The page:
My son wants to live with my ex, can I stop this?

If you currently have custody in Michigan, your child’s preference does not automatically mean you must comply with that preference. You need not turn your son’s residence over to the other parent based on his wants. Rather, the other parent would file a petition with the court, asking for a change in custody based on your son’s stated preference.

The court would then decide based on all relevant circumstances, including, possibly the child’s stated preference.

Court considers child’s reasonable preference

However, even if there is a future petition that includes your son’s preference, the court need only consider the child’s preference if it is reasonable and if the court believes your child is old enough to express his or her own preference. The court could determine that a stated preference is not actually the child’s preference because the boy is not old enough to have come to such a preference. Perhaps, a court could decide, the stated preference is really the other parent’s preference, and the child has been subject to coaching or persuasion to state it is his desire.

Reasonableness considers age and maturity

The judge will consider the age and maturity of your son when determining if his preference is reasonable. The court is aware that as children grow older they better understand the situation of the court proceedings. It will allow the child to express his desire, but the court will not allow the child to legally choose unless he is 18 years old. Only the court can make the legal decision.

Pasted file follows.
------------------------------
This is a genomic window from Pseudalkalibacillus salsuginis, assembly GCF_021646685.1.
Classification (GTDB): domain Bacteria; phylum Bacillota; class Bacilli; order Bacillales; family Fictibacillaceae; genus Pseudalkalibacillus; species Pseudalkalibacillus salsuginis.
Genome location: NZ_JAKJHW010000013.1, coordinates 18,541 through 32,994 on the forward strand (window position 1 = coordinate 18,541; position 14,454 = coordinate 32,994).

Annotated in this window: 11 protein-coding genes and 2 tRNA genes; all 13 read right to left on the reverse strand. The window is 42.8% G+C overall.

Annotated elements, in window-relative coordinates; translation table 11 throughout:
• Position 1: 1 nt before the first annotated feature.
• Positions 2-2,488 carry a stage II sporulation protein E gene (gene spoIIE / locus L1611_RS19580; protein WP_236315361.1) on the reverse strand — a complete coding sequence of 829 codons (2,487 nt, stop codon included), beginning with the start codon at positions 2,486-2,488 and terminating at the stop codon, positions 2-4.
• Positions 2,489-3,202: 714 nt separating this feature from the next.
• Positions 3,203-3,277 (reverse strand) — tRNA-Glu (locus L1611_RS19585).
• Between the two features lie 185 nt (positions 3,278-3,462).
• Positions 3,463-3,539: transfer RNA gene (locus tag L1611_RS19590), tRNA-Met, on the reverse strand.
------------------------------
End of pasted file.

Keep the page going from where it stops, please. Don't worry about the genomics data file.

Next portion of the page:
The court will also look at the child’s history of being reasonable in his preferences, if there is a history of expression. The judge will also consider the timing of the preference. Did the child recently spend a lot of time with or away from the other parent?

Lastly, although the judge will consider your son’s reasonable preference, that does not require he rule in favor of that preference. Rather, the judge will consider all of the other relevant circumstances that go towards the best interests of the child when it comes to with whom, and where, he should be living full time.

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